Tuesday, June 18, 2019

History of the Puppy Pride Flag

Puppy Pride Flag
Below is the rough information for the puppy/Dog pride flag, I hope it helps.  

Ruff- everyone:
I am going to bark a little history lesson about the puppy/dog pride flag:
Over 30+ years ago when I started exploring my pup journey my first experience in identifying myself was as a gay leather man in my early childhood. Growing up I always had a pup (Dog) soul. I never really identified as a bear (even though I am very hairy) or as a member of the Imperial Court system (even though I worked/volunteered with them) or as a pan-sexual (even though I belonged to many groups/friends) or any of the other organizations I belonged to that have come and gone since but as a gay leather man and finally over time as a gay leather Dog.

It was natural for me to embrace the Leather Pride flag that Tony DeBlase created back in 1989 as a symbol I could relate to in the beginning when it first came out and even more so over the decades. I always liked Tony DeBlase's answer regarding his design with the nine horizontal stripes of equal width and colors of black, royal blue and white with a red heart that he choose: “I will leave it to the viewer to interpret the colors and symbols." Overtime the Leather Pride flag came to be a symbol which represents people into leather, BDSM, uniform, rubber, and other fetishes and interests.
But even though I identified with the Leather Pride flag it still was missing something, a complete representation of myself. In 2001 I had come across a design by Scott Stevenson with a red Doberman dog head using the leather pride colors but something did not feel right about it. The main thing I did not like about it was the dog head looked like a Dobermans head and I did not identify myself as a Doberman. I tried to imagine another dog head but each one was too defining to a particular breed and there was no generic all-encompassing dog head I could think of. And I didn't want to use a paw as the bear community already had been using that particular image as their symbol representation for years.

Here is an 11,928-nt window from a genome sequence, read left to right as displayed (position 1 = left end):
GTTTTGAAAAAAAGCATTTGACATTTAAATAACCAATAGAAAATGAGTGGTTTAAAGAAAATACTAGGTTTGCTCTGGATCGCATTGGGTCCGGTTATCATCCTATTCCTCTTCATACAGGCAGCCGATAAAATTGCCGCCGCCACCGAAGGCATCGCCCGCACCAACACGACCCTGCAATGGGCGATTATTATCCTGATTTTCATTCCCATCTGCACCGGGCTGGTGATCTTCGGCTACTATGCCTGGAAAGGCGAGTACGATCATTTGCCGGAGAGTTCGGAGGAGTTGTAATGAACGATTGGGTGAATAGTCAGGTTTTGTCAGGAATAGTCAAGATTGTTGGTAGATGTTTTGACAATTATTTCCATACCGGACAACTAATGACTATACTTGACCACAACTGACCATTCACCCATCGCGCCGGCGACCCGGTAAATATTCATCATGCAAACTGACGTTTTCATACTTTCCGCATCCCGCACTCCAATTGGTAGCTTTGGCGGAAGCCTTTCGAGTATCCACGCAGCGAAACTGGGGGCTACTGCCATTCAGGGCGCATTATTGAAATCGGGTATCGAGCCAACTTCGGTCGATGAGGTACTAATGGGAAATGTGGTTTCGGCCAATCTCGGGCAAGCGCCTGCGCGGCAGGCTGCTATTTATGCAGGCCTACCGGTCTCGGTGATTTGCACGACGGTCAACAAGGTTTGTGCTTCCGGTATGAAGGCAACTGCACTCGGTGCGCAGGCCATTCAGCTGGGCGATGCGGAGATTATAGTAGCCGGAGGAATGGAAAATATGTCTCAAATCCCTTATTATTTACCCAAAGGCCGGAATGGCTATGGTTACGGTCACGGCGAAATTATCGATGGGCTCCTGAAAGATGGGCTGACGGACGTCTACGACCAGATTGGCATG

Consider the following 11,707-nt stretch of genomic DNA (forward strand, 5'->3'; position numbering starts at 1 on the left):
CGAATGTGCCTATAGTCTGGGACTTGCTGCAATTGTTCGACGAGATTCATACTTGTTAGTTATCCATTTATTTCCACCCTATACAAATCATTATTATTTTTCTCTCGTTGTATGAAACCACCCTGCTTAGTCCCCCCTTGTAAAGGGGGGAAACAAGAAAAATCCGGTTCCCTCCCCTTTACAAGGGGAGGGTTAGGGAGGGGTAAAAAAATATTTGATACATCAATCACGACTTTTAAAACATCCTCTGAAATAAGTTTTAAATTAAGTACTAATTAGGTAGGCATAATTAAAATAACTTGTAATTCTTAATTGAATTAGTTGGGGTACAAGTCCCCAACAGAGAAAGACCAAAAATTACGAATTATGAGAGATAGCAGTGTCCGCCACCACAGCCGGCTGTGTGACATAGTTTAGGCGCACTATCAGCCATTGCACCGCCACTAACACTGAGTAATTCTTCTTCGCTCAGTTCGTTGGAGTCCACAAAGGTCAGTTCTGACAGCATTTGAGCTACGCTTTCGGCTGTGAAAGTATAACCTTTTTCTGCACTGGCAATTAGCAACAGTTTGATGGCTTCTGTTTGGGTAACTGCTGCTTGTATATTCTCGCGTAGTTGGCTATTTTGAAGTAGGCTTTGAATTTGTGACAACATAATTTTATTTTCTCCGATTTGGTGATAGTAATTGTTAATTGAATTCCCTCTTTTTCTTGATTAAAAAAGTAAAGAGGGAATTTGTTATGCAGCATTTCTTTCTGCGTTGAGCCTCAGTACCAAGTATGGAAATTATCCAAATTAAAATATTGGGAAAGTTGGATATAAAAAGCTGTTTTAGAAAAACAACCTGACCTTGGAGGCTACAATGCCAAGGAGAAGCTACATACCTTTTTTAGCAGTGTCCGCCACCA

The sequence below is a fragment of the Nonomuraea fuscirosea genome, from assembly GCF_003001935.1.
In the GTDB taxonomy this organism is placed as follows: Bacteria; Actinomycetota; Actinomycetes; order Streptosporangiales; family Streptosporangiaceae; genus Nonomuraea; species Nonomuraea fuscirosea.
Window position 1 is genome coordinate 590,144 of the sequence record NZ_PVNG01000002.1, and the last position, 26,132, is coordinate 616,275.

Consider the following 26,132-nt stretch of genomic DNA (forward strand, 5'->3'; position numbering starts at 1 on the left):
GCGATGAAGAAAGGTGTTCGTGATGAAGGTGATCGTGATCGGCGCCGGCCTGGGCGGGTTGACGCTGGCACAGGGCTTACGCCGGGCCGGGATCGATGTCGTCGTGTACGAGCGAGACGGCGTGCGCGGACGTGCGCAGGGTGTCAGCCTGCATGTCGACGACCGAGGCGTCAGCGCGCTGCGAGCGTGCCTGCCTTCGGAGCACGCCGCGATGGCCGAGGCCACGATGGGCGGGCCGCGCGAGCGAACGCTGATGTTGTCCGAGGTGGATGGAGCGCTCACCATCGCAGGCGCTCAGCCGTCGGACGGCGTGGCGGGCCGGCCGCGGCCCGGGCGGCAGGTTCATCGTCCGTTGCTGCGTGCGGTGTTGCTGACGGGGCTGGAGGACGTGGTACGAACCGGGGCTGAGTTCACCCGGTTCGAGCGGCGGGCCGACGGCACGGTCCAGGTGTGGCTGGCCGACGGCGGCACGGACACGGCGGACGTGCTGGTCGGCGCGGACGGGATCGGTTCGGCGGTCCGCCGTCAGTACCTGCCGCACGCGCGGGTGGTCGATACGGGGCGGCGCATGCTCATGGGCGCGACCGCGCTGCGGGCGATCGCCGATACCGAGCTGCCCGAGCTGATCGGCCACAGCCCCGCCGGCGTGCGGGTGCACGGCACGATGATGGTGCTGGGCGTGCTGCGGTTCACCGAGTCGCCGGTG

I thought what simple symbol would be universally recognized around the world that is associated with dogs? Then it became obvious, a dog bone. In 2003 I replaced the corner red heart with a red dog bone and placed it in the center of the Leather Pride flag. Now I had a symbol I could identify with as a leather dog that did not discriminate based on a dog breed and that would be visually translatable around the world.

Initially only a few friends knew about my Leather Puppy/Dog Pride flag pride design but little by little people saw the design and remarked that they liked it. My friends at Leather Creations where I worked at the time when I created the concept encouraged me to pursue getting it out to the public. In the beginning they copyrighted it for me to help protect it from being misused and helped me get it made into a 3'x5' fabric flag, leather armband, a few embroidered t-shirts and eventually I had pins made. I admit I have never really pushed the Leather Puppy/Dog Pride symbol I had created to be universally accepted but overtime it seems to have been embraced.

In 2011 it was re-imagined by Pup Flip Gray by having the stripes go sideways with other slight modifications and new interpretations. From Pup Flip Gray’s notes “Official Puppy Pride flag of International Puppy ...this design has all 9 Black, Blue and White stripes from the Leather Pride Flag created by Tony DeBlase that is a symbol for the leather community, which encompass those who are into leather, Levi's, SM, BD, uniform, cowboys, rubber, and other fetishes. Unlike previous flags, the White Stripe in this design is 1.5 times wider than the other stripes to represent the broadness of the puppy community and as in Grungepup's design, the stripes are set on a 30-degree diagonal reminiscent of the boy flag designed by Keith P. to indicate a new direction. Like Grungepup's design, the blood Red Bone in the center is reminiscent of the puppy pride flag designed by Kirk “Brue” Pierce which replaced the centered red Doberman head of the original Puppy Pride Flag with a centered red bone since the centered red Doberman head was too breed specific and turned the stripes sideways. However, the centered red bone used in this design is larger to be more prominent and represents the unconditional, non-judgmental heart of the puppy.”

It still makes me smile to see the red dog bone symbol that I started being used and widely identified and accepted as the pup community symbol.

But what matters to me the most is for you to discover who you are and how you convey yourself, your puppy/dog soul and/or Handler/Trainer skills. This is what is truly important to help make our community a safe and healthy space.

Just remember there are many ways to convey your puppy/dog interest that even if none of the current or available flag or logo designs work for you, find or create something that does. Be true to yourself, your soul, as each of our pupdom journeys are different from everyone else’s.

Happy Pride 2019!!!

From the Midwest Puppy and Handler Family 
to Y/yours


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